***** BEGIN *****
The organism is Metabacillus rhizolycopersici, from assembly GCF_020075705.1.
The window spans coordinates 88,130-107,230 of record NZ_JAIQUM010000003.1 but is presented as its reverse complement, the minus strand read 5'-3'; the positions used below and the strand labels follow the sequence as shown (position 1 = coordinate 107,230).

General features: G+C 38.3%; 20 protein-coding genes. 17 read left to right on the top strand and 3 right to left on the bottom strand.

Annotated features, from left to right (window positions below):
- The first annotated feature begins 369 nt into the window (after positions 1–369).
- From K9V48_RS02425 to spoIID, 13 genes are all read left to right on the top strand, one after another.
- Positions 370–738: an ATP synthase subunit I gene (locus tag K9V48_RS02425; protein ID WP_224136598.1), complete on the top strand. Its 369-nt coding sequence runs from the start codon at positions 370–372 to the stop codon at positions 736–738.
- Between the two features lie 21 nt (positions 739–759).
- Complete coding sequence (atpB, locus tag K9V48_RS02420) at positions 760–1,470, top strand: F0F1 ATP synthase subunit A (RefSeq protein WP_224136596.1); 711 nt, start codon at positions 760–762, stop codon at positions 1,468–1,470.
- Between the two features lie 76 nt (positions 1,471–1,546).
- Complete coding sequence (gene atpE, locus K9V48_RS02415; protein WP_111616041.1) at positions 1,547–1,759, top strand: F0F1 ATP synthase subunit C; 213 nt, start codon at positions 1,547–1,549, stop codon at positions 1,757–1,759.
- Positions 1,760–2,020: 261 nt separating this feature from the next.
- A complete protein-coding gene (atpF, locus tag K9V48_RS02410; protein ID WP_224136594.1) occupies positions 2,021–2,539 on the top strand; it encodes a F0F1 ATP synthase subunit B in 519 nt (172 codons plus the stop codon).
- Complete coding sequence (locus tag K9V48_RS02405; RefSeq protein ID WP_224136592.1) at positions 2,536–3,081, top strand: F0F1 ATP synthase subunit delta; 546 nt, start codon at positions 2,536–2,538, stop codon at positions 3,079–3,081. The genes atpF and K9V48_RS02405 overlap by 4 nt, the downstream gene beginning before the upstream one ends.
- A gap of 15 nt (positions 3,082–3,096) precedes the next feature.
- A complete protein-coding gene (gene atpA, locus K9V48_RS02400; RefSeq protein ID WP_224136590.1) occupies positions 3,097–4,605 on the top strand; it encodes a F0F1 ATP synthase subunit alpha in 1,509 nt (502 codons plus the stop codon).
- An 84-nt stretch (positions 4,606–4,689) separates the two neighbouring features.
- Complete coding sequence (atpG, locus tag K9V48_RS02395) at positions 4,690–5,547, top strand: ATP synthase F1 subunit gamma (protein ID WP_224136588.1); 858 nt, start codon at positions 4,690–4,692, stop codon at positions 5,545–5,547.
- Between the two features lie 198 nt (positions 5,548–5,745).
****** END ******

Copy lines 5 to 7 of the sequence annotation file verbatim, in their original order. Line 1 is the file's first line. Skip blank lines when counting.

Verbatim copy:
- The first annotated feature begins 369 nt into the window (after positions 1–369).
- From K9V48_RS02425 to spoIID, 13 genes are all read left to right on the top strand, one after another.
- Positions 370–738: an ATP synthase subunit I gene (locus tag K9V48_RS02425; protein ID WP_224136598.1), complete on the top strand. Its 369-nt coding sequence runs from the start codon at positions 370–372 to the stop codon at positions 736–738.